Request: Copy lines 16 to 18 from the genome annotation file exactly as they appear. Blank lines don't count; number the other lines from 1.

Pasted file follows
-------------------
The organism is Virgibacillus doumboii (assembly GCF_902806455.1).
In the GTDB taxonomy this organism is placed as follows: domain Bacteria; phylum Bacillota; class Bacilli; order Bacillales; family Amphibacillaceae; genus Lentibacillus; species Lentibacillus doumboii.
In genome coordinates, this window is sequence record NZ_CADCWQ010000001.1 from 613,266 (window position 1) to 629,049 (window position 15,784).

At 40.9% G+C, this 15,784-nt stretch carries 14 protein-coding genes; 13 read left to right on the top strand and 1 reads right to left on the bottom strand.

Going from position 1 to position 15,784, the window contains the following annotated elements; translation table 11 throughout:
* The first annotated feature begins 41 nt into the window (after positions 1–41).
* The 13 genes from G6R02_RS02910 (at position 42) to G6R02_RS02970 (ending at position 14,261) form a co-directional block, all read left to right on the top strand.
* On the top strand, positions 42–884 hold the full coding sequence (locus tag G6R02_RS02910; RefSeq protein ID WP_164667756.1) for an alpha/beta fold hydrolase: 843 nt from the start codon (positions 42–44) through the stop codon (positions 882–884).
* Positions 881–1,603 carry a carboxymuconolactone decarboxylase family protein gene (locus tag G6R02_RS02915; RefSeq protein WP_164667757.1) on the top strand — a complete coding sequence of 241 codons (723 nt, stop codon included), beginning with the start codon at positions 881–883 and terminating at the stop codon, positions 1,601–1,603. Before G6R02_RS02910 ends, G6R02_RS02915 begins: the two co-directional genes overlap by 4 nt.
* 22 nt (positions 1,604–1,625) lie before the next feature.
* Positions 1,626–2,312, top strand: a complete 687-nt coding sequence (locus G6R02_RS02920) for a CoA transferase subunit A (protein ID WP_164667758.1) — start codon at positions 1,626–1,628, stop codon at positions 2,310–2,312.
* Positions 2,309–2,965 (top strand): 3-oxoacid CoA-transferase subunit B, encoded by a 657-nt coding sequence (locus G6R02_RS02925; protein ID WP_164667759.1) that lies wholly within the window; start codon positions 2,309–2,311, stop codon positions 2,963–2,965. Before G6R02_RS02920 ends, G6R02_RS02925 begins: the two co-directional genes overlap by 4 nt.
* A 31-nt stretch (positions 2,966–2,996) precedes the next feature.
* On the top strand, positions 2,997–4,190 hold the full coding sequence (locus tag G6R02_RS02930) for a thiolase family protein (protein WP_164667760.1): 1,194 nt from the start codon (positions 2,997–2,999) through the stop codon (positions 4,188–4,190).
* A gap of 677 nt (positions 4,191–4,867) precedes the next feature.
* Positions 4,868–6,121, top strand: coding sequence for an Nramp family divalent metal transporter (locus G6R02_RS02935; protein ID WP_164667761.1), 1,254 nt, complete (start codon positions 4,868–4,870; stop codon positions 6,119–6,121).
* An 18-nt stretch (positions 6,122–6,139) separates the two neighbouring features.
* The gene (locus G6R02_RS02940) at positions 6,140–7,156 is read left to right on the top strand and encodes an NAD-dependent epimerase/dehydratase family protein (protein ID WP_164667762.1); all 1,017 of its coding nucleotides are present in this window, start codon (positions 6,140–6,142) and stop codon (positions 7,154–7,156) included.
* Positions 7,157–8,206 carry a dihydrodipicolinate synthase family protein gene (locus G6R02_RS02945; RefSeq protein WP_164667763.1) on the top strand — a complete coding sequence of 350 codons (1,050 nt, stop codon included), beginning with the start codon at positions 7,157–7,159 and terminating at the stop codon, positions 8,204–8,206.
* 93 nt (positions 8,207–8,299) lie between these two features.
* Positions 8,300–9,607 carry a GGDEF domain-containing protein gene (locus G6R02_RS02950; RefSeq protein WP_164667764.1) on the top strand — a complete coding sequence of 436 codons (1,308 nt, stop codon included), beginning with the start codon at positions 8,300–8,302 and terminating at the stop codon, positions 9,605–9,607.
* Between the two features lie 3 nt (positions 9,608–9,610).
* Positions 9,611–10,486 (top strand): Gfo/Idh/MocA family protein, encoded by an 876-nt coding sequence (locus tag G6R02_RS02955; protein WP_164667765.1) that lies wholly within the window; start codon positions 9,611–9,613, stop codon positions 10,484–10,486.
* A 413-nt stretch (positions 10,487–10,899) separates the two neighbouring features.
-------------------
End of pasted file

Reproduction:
* Positions 4,868–6,121, top strand: coding sequence for an Nramp family divalent metal transporter (locus G6R02_RS02935; protein ID WP_164667761.1), 1,254 nt, complete (start codon positions 4,868–4,870; stop codon positions 6,119–6,121).
* An 18-nt stretch (positions 6,122–6,139) separates the two neighbouring features.
* The gene (locus G6R02_RS02940) at positions 6,140–7,156 is read left to right on the top strand and encodes an NAD-dependent epimerase/dehydratase family protein (protein ID WP_164667762.1); all 1,017 of its coding nucleotides are present in this window, start codon (positions 6,140–6,142) and stop codon (positions 7,154–7,156) included.